My client has been in dispute regarding a road traffic accident between one of his company’s lorries, and another VAT registered business’ lorry. A small claims court has judged in favour of the third-party business, and has awarded them payment for damages, including reimbursement of their legal costs. The third-party is a partially exempt business, and so they would like reimbursement for the net amount of their costs, plus the VAT – will the third party raise a VAT invoice to us for payment of those costs and can my client claim back any of the VAT?
The above scenario is extremely common particularly for those disputes that go to court, where the settlement often includes payment of costs to the claimant.
The first issue is the liability of the payment made by your client to the third party to cover that third-party’s legal costs. There is no supply made to your client in return for that payment, so it is outside the scope of VAT, and therefore the third party should not raise a VAT invoice for that payment.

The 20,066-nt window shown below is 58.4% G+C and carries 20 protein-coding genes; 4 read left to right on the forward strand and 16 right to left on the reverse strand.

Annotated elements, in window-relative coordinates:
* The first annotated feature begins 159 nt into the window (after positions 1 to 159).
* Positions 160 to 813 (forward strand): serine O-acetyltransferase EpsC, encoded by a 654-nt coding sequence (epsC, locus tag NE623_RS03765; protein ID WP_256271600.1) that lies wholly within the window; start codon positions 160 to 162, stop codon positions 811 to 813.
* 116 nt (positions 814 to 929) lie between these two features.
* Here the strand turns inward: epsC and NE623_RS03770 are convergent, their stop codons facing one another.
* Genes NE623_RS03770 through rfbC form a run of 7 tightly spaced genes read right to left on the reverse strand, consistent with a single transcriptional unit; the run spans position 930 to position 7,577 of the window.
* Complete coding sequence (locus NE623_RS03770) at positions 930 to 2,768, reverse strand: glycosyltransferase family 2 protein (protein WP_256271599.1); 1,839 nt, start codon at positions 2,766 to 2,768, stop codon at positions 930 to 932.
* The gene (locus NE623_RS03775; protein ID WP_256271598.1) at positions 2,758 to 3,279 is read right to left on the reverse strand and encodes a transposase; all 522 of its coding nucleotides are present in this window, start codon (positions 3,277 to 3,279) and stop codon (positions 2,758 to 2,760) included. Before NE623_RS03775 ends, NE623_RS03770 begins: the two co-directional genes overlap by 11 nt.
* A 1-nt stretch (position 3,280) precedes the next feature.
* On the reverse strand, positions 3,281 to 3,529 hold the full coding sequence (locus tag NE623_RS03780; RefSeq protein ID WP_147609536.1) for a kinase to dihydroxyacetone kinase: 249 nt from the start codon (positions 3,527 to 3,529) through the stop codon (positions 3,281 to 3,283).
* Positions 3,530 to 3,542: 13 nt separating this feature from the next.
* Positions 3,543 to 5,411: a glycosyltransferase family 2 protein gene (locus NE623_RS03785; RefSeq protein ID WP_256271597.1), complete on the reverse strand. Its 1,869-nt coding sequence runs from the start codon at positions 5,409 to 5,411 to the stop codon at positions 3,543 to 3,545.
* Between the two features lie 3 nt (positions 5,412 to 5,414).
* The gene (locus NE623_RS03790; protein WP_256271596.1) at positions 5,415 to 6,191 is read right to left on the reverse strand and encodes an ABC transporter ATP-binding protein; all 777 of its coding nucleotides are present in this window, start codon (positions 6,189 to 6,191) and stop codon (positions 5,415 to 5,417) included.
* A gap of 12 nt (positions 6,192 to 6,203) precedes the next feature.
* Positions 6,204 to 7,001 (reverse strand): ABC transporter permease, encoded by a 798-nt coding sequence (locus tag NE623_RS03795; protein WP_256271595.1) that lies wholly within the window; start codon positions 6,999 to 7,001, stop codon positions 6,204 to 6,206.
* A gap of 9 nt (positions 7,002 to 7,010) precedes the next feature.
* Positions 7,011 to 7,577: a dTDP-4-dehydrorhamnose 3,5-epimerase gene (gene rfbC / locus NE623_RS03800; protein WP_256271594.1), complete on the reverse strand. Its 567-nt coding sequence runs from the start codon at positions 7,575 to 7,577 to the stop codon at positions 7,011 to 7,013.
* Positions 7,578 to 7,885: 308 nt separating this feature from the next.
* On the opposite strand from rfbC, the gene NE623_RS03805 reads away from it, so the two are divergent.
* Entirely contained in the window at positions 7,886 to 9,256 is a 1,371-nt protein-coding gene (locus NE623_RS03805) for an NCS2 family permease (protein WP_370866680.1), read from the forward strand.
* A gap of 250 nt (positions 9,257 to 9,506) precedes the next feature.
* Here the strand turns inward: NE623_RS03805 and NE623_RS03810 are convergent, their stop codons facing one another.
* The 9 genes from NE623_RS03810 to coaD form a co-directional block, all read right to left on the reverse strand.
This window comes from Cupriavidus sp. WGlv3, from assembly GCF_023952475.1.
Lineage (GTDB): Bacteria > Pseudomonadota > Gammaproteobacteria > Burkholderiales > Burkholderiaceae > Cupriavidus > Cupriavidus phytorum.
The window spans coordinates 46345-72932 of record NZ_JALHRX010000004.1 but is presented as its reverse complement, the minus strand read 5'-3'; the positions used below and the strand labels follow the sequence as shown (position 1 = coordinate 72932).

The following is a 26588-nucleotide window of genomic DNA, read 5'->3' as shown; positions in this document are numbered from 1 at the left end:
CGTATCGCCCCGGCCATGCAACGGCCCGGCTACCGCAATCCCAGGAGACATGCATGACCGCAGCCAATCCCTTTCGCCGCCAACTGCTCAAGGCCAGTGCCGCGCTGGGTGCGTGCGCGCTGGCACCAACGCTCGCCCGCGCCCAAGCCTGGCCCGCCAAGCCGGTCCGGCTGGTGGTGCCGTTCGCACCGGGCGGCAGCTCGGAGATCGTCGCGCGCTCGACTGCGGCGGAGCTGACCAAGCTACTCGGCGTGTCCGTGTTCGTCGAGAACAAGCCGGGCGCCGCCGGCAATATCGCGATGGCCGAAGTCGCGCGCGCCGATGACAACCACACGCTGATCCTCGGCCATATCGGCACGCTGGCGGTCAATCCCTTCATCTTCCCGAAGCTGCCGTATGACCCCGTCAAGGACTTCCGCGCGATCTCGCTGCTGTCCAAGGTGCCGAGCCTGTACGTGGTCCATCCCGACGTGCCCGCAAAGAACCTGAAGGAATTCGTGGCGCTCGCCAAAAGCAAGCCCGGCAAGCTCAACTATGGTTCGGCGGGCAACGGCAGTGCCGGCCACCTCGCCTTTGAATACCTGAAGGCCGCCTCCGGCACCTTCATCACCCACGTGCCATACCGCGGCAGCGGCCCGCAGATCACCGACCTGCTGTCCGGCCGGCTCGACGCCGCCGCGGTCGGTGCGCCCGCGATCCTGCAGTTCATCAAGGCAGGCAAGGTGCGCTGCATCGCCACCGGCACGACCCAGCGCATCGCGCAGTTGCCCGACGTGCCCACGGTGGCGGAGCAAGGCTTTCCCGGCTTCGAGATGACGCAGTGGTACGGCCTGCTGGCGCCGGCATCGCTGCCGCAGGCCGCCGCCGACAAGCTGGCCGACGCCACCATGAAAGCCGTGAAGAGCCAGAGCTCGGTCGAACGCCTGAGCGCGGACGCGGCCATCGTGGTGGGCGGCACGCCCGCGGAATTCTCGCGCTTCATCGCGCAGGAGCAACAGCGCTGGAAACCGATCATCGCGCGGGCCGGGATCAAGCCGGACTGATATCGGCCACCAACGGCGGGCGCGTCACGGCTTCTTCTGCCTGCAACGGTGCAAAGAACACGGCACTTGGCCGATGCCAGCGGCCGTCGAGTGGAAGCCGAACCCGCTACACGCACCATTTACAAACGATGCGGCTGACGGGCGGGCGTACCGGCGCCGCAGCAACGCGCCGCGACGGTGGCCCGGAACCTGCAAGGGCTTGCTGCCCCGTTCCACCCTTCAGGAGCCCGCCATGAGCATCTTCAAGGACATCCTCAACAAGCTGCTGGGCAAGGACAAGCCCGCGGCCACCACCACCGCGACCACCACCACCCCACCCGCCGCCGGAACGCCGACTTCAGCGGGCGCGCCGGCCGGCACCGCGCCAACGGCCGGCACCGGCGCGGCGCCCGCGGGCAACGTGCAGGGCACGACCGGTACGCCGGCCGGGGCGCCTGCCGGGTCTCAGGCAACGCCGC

So, can your client claim back any of the VAT charged by the third-party’s solicitor to the third party? The simple answer is no they can’t – the reason they can’t is because under the direction of supply principles, the solicitor has provided their services to the third party, and not the client. Whilst the recipient of the supply can treat the VAT as input tax subject to the normal rules, in this case in line with its own partial exemption position, the client has not received a supply; it is not his input tax.
This is confirmed in HMRC Internal Manual VATSC11531:
“In the majority of legal disputes, each party employs its own lawyers to represent them and so these lawyers supply their services to their client. It is common for the court to order the loser to pay the winner’s legal costs.
Normally the parties agree the winning party will reclaim the VAT, if they are VAT registered, and the loser will pay the net amount. If the winner is not VAT registered or is partly exempt then the loser will normally pay the VAT-inclusive amount. However, this does not mean the winning party’s lawyers have supplied services to the losers – the payment is a contribution to costs and the loser cannot recover input tax on the winners’ lawyer’s fee.”
If your client is paying the costs via their insurance policy, it is important to stress to the insurer that you are unable to claim the VAT on the third-party’s costs and ask them to cover the VAT-inclusive cost in their pay-out.
In association with Croner Taxwise
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